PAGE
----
People with large gun collections or a
family tradition of guns may wish to consider a so-called “gun trust”.  Let us examine the various reasons for the
gun trust.

 

 

          First, the most often stated reason
for a gun trust is to comply with federal National Fire Arm (“NFA”) and state
law requirements regarding purchase, sale, use and ownership of guns generally, and Title II NFA restricted firearms particularly.   

 

 

          Federal NFA law requires that tax
stamps be obtained in order to transfer “Title II” weapons.  An individual owner who transfers such
weapons must obtain the signature of a state law enforcement office but a
trust, however, does not.  That said, as
California only limits a very few NFA weapons the Title II reason does not
apply to many California residents.
However, Californians who cross into other states, with more restrictive
laws, to buy and sell restricted guns may want a gun trust relative to other
states.

 

 

          Second, two broad reasons for a gun
trust in California are the following: (1) To provide helpful instructions
regarding the lawful purchase, sale and use of guns broadly; and (2) To keep
control and access to the gun collection separate from other assets which are
often part of one’s revocable living trust.

 

 

          Penalties for violating the federal
and/or state gun laws are severe, including fines up to $250,000 and ten years
in prison.  That is why special treatment
for problematic assets such as guns is justified.  Gun Trusts give helpful instructions that
assist the successor trustee — who steps in on the incapacity or death of the
initial trustee (who established the gun trust) — from inadvertently violating
the law.

 

 

          Limiting who has control and use of
the gun collection can avoid unintended consequences.  Typically the surviving spouse is the
successor trustee of the revocable living trust which controls the house and
other assets.  However, the surviving
spouse (or other successor trustee) perhaps may neither be qualified to control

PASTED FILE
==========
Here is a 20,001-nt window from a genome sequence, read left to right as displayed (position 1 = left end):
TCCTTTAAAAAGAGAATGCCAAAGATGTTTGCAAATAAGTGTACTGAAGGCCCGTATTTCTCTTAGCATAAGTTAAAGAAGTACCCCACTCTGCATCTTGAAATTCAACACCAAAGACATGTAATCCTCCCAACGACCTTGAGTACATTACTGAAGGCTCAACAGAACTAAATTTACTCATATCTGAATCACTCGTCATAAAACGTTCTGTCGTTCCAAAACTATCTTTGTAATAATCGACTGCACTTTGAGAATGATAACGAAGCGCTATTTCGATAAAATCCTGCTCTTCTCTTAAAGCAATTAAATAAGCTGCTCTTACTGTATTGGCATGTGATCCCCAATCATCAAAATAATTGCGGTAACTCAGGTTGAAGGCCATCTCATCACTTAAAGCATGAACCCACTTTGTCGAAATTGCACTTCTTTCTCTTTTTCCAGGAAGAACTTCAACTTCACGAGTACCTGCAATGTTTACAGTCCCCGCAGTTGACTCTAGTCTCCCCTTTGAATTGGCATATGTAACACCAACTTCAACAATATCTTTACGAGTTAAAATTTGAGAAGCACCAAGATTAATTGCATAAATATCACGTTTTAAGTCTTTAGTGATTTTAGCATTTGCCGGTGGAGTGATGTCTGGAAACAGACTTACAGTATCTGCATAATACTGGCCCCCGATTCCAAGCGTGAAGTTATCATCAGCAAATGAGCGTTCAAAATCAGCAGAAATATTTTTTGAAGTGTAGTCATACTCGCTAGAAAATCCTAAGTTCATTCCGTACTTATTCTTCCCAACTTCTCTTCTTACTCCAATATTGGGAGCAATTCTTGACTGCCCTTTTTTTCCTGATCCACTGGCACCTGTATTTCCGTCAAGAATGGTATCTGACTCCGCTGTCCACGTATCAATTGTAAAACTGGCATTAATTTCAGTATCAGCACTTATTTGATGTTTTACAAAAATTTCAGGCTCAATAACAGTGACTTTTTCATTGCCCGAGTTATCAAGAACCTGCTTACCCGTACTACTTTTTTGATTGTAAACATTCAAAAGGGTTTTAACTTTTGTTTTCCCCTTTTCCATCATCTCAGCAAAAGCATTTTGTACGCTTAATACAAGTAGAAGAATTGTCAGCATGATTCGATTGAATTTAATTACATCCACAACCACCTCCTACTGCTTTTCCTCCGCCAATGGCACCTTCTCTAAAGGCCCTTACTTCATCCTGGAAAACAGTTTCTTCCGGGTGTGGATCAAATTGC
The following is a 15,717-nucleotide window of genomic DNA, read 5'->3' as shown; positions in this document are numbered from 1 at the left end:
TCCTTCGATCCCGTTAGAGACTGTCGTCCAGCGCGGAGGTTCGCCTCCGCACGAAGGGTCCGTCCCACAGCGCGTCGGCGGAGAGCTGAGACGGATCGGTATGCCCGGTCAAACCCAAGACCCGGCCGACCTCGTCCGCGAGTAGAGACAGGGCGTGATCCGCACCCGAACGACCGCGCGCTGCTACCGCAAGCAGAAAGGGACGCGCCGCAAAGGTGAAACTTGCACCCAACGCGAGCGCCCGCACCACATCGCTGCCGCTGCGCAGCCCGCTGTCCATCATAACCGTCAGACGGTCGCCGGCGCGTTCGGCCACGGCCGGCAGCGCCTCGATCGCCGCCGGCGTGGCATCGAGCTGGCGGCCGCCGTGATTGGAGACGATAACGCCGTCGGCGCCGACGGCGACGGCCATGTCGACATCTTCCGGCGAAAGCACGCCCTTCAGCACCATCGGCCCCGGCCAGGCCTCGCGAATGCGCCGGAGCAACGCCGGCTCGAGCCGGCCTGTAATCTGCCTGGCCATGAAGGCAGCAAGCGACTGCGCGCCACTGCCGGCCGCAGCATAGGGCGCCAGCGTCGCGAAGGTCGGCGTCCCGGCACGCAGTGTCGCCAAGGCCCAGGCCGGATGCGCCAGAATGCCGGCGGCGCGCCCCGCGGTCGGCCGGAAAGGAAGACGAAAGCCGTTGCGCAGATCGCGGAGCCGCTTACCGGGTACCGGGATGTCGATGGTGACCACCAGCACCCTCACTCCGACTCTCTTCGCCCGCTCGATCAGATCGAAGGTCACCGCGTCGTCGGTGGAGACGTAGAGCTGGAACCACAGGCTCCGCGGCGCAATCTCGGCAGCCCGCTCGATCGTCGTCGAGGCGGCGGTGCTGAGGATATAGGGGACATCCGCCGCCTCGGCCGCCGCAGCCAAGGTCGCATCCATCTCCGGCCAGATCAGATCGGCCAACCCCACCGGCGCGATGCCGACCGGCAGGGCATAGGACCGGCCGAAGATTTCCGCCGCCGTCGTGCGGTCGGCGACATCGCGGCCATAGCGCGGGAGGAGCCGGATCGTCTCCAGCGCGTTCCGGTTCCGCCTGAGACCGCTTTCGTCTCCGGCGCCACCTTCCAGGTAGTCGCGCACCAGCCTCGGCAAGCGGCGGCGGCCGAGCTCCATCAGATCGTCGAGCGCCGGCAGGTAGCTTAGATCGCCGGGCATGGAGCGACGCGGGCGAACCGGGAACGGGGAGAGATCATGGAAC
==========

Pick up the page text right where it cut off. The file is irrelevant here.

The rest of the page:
the gun collection nor be the intended beneficiary of the guns. 

 

 

          A felony may result if the trustee of
a living trust falls into one of the following types of categories of persons
who are disqualified from owning guns: convicted felons, persons with a history of mental illness, persons convicted of a misdemeanor domestic violence offenses, convicted users of illegal drugs, dishonorably discharged veterans, and persons who have renounced their U.S. citizenship.  For this reason, it may be better to place such assets in a separate gun
trust where the trustee and beneficiaries are all qualified and intended users
of such assets. 

 

 

          Third, a gun trust can be used to hold
a gun collection for use by multiple beneficiaries for years to come.  Consider a father who owns a lodge (or cabin)
and takes his children and/or grandchildren hunting.  He may want to place his lodge and guns into a
single trust for his descendants’ common use.
The trust would own and control the use of the lodge and the guns for
the common benefit of these descendants

 

 

          Lastly, gun trusts can further a
family tradition of proper gun use.  Gun
trusts can be funded with money (such as from life insurance proceeds) to pay
for gun instruction classes and/or membership in “gun and rod” clubs for the
beneficiaries.